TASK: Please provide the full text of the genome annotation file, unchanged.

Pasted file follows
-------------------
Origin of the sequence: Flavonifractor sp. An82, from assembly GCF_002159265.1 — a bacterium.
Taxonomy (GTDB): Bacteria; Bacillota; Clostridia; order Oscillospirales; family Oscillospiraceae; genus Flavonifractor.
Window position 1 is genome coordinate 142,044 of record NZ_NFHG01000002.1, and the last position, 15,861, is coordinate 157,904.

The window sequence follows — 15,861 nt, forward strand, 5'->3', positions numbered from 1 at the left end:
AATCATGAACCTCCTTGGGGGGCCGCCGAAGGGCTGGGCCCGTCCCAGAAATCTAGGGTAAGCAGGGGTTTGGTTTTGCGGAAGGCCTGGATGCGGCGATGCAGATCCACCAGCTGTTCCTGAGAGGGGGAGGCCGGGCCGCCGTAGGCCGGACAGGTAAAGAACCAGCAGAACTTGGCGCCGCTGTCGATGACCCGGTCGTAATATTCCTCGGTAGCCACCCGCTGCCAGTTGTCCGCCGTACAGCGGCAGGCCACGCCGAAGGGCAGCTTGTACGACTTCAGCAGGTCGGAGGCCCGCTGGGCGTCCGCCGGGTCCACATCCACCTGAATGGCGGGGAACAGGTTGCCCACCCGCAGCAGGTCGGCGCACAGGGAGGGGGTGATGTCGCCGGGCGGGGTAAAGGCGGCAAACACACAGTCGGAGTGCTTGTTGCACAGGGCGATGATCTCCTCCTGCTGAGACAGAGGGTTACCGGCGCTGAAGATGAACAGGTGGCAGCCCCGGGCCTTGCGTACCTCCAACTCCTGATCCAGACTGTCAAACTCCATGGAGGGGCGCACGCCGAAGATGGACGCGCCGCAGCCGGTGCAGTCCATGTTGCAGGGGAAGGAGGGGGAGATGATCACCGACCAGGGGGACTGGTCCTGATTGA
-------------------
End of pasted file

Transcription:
Origin of the sequence: Flavonifractor sp. An82, from assembly GCF_002159265.1 — a bacterium.
Taxonomy (GTDB): Bacteria; Bacillota; Clostridia; order Oscillospirales; family Oscillospiraceae; genus Flavonifractor.
Window position 1 is genome coordinate 142,044 of record NZ_NFHG01000002.1, and the last position, 15,861, is coordinate 157,904.

The window sequence follows — 15,861 nt, forward strand, 5'->3', positions numbered from 1 at the left end:
AATCATGAACCTCCTTGGGGGGCCGCCGAAGGGCTGGGCCCGTCCCAGAAATCTAGGGTAAGCAGGGGTTTGGTTTTGCGGAAGGCCTGGATGCGGCGATGCAGATCCACCAGCTGTTCCTGAGAGGGGGAGGCCGGGCCGCCGTAGGCCGGACAGGTAAAGAACCAGCAGAACTTGGCGCCGCTGTCGATGACCCGGTCGTAATATTCCTCGGTAGCCACCCGCTGCCAGTTGTCCGCCGTACAGCGGCAGGCCACGCCGAAGGGCAGCTTGTACGACTTCAGCAGGTCGGAGGCCCGCTGGGCGTCCGCCGGGTCCACATCCACCTGAATGGCGGGGAACAGGTTGCCCACCCGCAGCAGGTCGGCGCACAGGGAGGGGGTGATGTCGCCGGGCGGGGTAAAGGCGGCAAACACACAGTCGGAGTGCTTGTTGCACAGGGCGATGATCTCCTCCTGCTGAGACAGAGGGTTACCGGCGCTGAAGATGAACAGGTGGCAGCCCCGGGCCTTGCGTACCTCCAACTCCTGATCCAGACTGTCAAACTCCATGGAGGGGCGCACGCCGAAGATGGACGCGCCGCAGCCGGTGCAGTCCATGTTGCAGGGGAAGGAGGGGGAGATGATCACCGACCAGGGGGACTGGTCCTGATTGA